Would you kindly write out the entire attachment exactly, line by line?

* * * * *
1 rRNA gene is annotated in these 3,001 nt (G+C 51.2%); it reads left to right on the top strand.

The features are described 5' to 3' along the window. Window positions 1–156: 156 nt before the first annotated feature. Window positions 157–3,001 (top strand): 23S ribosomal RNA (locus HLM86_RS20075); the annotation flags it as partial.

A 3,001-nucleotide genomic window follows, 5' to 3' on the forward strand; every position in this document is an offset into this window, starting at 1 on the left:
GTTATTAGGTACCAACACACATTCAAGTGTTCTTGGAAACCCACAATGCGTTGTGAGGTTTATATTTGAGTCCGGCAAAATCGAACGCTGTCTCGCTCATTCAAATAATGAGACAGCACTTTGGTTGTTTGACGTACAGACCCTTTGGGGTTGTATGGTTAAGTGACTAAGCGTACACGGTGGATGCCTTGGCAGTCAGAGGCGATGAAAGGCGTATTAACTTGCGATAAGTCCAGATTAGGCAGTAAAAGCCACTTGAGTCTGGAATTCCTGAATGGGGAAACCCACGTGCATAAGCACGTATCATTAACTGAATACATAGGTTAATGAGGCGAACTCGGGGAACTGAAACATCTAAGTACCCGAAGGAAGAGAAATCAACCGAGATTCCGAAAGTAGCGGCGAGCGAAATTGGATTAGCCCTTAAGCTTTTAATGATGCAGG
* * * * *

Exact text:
1 rRNA gene is annotated in these 3,001 nt (G+C 51.2%); it reads left to right on the top strand.

The features are described 5' to 3' along the window. Window positions 1–156: 156 nt before the first annotated feature. Window positions 157–3,001 (top strand): 23S ribosomal RNA (locus HLM86_RS20075); the annotation flags it as partial.

A 3,001-nucleotide genomic window follows, 5' to 3' on the forward strand; every position in this document is an offset into this window, starting at 1 on the left:
GTTATTAGGTACCAACACACATTCAAGTGTTCTTGGAAACCCACAATGCGTTGTGAGGTTTATATTTGAGTCCGGCAAAATCGAACGCTGTCTCGCTCATTCAAATAATGAGACAGCACTTTGGTTGTTTGACGTACAGACCCTTTGGGGTTGTATGGTTAAGTGACTAAGCGTACACGGTGGATGCCTTGGCAGTCAGAGGCGATGAAAGGCGTATTAACTTGCGATAAGTCCAGATTAGGCAGTAAAAGCCACTTGAGTCTGGAATTCCTGAATGGGGAAACCCACGTGCATAAGCACGTATCATTAACTGAATACATAGGTTAATGAGGCGAACTCGGGGAACTGAAACATCTAAGTACCCGAAGGAAGAGAAATCAACCGAGATTCCGAAAGTAGCGGCGAGCGAAATTGGATTAGCCCTTAAGCTTTTAATGATGCAGG